Transitional Portraits: Syrian Immigrants of the North American Mahjar in 'Abd Al-Masih Haddad's Prose

  • Benjamin Smith Swarthmore College
Keywords Syrian, Immigrants, Mahjar, North America, Diaspora, Literature
Keywords Syrian, Immigrants, Mahjar, North America, Diaspora, Literature


This article argues that the 1921 collection of diasporic short stories Hikayat al-mahjar, written by ‘Abd al-Masih Haddad, makes a unique and notable contribution to mahjar literature by mobilizing formal literary techniques and innovative thematic content to capture a Syrian immigrant community engaged in a transitional moment in America. This paper situates Haddad (best known as the founder of the biweekly Arabic newspaper al-Saʼih, and a founding member of the literary society al-Rābiṭa al-qalamiyya) among his literary peers and provides an analysis of Hikayat al-mahjar that demonstrates the work’s points of convergence and divergence from the literary norms of the Arab diaspora in North America. Haddad, in highlighting the ambivalence and tension that overwhelmed Syrian immigrant characters navigating the boundaries of new social and cultural realities, broke ranks with his contemporaries in the Arab diaspora, whose output in Arabic was primarily fixated on nostalgic and romantic depictions of the homeland.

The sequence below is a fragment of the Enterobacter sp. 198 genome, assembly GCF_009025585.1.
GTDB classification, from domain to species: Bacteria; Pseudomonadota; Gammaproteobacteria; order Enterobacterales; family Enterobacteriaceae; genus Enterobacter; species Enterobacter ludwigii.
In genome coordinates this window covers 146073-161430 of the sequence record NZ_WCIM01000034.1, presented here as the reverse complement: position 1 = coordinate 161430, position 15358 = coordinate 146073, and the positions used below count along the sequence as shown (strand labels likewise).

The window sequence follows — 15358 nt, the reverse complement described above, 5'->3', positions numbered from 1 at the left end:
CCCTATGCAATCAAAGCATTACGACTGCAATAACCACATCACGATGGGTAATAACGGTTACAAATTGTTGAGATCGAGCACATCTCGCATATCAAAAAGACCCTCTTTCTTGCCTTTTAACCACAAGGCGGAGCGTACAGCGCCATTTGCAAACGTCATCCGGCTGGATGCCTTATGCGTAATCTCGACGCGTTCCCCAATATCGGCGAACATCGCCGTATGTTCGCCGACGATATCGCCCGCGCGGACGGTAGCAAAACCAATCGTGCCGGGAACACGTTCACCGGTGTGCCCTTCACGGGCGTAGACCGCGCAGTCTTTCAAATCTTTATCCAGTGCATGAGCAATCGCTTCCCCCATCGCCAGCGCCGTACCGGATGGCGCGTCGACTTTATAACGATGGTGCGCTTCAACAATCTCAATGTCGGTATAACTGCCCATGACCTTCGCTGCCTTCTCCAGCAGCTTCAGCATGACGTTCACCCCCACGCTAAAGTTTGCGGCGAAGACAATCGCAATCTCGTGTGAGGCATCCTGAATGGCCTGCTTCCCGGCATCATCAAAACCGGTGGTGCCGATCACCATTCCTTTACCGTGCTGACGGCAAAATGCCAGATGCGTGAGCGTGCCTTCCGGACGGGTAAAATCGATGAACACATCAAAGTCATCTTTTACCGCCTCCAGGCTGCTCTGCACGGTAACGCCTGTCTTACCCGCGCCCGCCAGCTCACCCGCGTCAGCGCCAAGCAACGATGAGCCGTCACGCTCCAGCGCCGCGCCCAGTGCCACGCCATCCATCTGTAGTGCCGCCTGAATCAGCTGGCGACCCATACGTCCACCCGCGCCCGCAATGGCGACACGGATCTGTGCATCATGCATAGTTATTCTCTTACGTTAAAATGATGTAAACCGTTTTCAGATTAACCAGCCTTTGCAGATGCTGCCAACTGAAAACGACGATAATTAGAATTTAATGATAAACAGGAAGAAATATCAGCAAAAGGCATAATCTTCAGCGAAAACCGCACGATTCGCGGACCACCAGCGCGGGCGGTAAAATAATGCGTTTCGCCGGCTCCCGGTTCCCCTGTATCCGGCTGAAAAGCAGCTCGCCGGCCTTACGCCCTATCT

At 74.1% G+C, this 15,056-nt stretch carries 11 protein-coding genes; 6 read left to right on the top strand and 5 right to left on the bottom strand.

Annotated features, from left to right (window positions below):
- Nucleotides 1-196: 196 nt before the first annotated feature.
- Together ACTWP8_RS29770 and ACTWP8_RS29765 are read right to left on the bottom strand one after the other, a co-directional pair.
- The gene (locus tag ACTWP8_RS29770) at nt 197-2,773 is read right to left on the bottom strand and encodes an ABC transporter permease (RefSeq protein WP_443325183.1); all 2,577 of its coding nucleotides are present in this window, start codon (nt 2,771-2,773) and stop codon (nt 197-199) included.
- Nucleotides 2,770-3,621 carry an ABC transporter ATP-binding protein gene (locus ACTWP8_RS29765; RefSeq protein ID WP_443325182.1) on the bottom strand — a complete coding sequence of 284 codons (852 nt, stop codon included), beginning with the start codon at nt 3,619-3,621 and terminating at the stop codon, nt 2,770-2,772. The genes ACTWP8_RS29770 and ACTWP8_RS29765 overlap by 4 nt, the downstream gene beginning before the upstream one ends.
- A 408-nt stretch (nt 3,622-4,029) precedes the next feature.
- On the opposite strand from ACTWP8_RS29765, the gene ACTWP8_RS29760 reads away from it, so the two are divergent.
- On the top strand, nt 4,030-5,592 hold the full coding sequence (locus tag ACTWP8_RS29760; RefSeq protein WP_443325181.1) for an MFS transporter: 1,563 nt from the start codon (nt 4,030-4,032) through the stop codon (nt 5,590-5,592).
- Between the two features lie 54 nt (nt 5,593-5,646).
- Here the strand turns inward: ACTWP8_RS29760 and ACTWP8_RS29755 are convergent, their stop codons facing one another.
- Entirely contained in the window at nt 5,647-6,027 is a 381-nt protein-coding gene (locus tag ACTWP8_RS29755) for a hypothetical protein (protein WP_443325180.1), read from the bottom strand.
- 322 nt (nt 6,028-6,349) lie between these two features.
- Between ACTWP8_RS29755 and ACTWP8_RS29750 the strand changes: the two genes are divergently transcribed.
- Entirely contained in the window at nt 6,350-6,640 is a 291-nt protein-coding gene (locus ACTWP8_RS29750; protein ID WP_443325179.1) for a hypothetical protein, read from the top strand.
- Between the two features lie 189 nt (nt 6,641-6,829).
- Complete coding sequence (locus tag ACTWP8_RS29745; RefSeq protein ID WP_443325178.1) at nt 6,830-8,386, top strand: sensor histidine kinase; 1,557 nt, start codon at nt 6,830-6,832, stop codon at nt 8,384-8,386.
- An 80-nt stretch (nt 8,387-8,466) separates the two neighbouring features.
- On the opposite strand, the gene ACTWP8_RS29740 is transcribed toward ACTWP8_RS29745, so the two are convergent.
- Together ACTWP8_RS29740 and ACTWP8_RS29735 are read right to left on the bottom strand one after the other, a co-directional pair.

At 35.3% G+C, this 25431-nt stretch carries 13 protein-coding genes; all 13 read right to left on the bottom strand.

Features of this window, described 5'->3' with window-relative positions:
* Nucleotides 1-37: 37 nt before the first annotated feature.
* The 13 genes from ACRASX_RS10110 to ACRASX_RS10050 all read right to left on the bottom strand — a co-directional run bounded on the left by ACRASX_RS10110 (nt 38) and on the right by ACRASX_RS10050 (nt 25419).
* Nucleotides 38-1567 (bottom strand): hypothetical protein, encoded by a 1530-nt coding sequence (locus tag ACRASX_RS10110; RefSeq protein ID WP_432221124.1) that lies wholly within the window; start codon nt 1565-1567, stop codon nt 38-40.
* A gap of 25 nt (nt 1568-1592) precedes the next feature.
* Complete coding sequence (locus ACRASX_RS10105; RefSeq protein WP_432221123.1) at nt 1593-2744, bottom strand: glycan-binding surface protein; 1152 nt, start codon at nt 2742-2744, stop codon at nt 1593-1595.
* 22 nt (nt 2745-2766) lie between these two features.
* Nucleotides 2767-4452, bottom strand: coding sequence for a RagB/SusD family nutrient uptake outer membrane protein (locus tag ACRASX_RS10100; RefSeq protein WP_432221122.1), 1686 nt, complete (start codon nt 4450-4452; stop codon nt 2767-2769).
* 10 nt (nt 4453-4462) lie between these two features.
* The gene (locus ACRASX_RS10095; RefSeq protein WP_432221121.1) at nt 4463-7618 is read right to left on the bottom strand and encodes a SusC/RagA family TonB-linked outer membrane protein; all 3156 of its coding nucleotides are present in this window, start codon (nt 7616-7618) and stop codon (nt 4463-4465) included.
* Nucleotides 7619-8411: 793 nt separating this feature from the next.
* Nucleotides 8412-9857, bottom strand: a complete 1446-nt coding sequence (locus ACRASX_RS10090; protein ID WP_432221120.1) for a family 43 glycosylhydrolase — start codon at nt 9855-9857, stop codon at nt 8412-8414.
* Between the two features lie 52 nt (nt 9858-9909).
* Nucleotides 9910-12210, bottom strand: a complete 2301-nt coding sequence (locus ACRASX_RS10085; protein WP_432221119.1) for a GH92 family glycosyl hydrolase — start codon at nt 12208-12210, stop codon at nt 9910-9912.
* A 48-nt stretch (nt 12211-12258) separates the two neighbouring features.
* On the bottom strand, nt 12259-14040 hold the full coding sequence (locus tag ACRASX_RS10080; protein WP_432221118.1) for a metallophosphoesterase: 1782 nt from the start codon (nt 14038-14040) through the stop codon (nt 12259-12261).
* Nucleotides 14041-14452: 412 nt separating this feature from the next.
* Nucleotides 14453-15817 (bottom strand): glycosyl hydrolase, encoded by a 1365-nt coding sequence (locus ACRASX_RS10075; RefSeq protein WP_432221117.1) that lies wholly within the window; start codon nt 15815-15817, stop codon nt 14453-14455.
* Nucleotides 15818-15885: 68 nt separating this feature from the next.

Author Biography

Benjamin Smith, Swarthmore College

Benjamin Smith, is an Assistant Professor of Arabic at Swarthmore College. His research interests include: Literature of the Arab Diasporas and Arabic Travel Literature.